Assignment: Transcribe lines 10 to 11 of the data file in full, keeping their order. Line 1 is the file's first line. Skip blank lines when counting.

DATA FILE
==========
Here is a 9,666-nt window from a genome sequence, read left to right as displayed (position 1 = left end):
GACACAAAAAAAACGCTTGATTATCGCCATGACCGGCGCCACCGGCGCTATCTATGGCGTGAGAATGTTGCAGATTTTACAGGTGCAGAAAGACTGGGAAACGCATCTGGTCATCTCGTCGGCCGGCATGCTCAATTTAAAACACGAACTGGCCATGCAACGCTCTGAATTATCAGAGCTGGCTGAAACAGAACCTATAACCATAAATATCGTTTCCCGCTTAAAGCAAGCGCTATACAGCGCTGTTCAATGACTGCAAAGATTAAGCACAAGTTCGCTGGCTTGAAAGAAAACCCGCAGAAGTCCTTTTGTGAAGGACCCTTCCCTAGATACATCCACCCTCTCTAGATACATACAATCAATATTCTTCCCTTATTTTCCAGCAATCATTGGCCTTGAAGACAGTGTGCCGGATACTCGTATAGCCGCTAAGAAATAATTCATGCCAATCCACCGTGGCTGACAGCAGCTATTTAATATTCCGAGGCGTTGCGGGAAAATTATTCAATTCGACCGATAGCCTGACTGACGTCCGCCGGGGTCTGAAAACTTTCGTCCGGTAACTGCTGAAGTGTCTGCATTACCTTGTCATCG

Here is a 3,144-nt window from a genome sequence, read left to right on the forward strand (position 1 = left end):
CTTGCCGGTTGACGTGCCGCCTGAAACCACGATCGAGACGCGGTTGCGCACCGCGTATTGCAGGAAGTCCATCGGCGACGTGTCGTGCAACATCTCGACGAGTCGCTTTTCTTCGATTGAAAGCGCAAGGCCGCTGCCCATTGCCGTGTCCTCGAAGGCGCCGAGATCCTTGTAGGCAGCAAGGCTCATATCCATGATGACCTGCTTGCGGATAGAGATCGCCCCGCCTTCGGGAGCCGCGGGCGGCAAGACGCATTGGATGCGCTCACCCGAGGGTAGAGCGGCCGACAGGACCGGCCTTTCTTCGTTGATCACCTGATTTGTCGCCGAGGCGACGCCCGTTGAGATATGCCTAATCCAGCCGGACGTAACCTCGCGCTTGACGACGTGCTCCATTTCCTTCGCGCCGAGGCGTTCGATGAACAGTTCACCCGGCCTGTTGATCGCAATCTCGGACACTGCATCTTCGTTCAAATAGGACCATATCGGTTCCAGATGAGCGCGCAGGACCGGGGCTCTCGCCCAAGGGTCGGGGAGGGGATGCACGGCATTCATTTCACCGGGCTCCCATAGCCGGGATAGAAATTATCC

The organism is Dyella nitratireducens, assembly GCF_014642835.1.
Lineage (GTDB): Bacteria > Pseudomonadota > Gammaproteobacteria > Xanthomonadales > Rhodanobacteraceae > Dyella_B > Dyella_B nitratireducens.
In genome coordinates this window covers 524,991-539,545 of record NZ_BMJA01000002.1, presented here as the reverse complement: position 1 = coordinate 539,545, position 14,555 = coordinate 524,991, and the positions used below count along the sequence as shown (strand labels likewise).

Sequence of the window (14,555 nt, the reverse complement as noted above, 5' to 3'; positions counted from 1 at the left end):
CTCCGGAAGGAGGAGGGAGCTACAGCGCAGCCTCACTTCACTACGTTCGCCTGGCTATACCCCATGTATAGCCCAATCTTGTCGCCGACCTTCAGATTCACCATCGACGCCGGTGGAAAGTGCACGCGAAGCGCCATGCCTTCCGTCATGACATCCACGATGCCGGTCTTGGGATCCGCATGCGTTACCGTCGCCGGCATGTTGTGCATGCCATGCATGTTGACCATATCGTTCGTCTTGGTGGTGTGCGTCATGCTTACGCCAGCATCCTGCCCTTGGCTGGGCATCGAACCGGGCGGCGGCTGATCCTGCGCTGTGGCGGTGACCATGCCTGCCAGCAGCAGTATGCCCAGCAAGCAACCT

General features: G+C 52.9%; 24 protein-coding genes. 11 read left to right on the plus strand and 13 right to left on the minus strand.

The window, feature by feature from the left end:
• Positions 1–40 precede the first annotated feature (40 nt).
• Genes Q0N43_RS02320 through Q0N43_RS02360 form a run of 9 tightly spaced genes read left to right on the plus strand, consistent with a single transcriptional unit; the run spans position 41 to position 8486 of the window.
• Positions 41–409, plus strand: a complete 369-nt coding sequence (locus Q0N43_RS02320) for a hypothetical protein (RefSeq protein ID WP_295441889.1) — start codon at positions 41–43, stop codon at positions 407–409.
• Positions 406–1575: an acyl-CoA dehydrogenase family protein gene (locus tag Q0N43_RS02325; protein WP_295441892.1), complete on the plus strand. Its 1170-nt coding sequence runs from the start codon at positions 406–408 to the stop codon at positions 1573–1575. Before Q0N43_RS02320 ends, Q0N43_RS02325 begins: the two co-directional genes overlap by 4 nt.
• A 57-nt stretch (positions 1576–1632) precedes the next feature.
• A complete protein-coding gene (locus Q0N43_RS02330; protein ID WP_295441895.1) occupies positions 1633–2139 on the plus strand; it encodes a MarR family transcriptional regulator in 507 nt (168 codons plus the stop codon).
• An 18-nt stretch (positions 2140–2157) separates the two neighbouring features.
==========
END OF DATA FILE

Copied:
General features: G+C 52.9%; 24 protein-coding genes. 11 read left to right on the plus strand and 13 right to left on the minus strand.

The window, feature by feature from the left end: